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Take an equilateral triangle with side length $2^n$. Divide it up into equilateral triangles with side length 1, and delete the top triangle. Call this shape $T_n$:

Take three of the smaller equaliteral triangles, and join them together to form the following shape:

Formed shape

Prove that you can tile $T_n$ with tiles of this shape for every $n\in\Bbb N$.

I prove for the base case but I don't know how to continue with inductive steps. Want some way of 'relating' $T_{n+1}$ and $T_n$; that is, some way of turning the task "cover an equilateral triangle with side length $2^{n+1}$ with our tiles" into the task "cover an equilateral triangle with side length $2^n$ with our tiles."

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Here is the answer to the intended question:

$T_1$ is just one of our small three-triangle tiles; $T_n$ can be formed from four copies of $T_{n-1}$ and one more small tile as shown above, so can be tiled entirely with small tiles. The arrangement of the small tiles is reminiscent of the chair substitution.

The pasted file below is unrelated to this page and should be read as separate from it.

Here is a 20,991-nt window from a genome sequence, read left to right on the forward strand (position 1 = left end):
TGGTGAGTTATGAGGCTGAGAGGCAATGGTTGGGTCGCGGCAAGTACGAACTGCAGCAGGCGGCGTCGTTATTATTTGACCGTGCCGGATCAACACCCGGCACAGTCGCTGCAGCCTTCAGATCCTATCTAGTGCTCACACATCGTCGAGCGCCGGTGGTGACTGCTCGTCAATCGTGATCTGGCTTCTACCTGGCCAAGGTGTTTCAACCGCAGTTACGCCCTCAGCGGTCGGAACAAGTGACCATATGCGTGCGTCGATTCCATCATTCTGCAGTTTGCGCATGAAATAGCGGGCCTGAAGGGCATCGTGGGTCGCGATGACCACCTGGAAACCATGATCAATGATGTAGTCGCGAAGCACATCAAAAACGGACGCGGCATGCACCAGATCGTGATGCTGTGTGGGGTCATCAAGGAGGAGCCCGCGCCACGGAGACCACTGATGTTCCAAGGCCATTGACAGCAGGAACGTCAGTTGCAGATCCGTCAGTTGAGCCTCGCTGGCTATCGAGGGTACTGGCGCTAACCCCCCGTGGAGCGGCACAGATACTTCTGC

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  • $\begingroup$ Thank you for the editing! I'm so sorry there was a huge typo which impacts the correct answer. The equilateral triangle with side length "2n" should be 2^n. And I am still confused on how to prove Tn⇒Tn+1. $\endgroup$ – Duncan Alf Zhang Sep 16 '17 at 12:36

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